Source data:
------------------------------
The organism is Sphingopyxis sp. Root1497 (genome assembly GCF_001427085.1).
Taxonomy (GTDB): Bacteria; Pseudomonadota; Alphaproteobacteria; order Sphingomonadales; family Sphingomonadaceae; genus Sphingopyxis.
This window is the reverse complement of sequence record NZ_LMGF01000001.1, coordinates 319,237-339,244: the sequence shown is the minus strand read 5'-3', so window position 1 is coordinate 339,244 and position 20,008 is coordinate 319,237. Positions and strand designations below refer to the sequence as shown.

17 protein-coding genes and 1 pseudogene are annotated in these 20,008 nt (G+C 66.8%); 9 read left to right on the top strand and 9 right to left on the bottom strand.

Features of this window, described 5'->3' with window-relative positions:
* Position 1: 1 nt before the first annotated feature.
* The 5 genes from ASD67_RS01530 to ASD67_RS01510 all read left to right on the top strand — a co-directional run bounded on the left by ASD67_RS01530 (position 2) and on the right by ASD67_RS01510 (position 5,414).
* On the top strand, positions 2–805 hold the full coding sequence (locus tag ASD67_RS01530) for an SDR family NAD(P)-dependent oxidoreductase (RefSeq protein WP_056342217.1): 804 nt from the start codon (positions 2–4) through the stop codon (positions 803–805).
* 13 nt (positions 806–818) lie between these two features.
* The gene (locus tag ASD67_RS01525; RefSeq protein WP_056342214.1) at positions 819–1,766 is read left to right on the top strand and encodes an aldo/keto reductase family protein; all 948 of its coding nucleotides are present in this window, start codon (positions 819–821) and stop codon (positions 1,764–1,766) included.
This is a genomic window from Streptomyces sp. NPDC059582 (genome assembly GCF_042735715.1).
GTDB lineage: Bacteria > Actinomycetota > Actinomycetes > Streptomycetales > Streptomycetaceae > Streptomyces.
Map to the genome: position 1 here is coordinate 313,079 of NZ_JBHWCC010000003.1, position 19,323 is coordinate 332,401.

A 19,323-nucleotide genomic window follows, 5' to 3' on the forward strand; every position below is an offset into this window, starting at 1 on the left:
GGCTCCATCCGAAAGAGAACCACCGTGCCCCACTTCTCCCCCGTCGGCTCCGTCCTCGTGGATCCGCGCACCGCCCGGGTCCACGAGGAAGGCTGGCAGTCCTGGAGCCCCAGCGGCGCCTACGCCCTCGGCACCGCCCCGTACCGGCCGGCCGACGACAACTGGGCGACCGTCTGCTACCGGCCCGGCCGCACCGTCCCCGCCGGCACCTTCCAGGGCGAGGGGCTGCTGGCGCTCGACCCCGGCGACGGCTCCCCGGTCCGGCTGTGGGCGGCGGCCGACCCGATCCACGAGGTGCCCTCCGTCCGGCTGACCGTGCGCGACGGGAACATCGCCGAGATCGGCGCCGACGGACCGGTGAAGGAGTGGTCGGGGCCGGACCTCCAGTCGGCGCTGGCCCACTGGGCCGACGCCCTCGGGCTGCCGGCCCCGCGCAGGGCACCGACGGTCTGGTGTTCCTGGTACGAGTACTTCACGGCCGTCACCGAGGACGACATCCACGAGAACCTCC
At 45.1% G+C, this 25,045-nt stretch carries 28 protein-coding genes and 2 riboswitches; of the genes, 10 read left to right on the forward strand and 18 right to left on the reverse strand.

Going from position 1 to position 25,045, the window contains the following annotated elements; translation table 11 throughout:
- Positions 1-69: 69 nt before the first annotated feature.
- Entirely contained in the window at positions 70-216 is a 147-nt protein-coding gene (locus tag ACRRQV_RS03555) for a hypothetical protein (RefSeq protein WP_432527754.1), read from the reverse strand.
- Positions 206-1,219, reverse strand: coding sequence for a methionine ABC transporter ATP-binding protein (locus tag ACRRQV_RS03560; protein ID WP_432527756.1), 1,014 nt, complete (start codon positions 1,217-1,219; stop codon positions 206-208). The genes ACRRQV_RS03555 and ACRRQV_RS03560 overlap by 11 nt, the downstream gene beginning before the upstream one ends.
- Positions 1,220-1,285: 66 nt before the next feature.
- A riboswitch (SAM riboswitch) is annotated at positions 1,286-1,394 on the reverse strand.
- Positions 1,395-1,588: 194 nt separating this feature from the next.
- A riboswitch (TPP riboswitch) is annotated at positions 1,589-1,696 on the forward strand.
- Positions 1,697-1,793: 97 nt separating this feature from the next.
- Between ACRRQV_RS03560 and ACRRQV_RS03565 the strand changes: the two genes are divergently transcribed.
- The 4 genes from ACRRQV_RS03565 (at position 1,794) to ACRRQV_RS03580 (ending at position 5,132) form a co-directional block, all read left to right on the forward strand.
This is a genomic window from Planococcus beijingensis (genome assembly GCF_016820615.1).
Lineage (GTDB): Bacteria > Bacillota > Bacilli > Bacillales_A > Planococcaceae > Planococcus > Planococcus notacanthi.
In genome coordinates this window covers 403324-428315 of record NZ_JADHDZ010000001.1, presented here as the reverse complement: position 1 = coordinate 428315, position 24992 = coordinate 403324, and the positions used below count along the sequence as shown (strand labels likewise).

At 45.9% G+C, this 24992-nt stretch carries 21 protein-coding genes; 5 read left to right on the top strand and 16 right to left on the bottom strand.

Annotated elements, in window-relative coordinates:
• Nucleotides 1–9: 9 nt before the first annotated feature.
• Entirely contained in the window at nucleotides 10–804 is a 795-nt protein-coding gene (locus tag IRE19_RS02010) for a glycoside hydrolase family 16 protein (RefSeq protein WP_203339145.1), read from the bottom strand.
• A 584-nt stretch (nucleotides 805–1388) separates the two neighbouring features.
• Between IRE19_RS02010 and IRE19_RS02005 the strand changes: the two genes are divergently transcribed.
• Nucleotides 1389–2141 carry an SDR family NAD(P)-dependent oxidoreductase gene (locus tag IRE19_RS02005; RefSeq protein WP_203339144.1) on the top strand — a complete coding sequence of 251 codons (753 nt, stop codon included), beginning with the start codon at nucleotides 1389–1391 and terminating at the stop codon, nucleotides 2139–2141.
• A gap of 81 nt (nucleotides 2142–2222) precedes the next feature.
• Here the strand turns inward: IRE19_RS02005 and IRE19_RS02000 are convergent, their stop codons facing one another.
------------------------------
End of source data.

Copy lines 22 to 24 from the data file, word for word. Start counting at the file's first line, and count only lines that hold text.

- A riboswitch (SAM riboswitch) is annotated at positions 1,286-1,394 on the reverse strand.
- Positions 1,395-1,588: 194 nt separating this feature from the next.
- A riboswitch (TPP riboswitch) is annotated at positions 1,589-1,696 on the forward strand.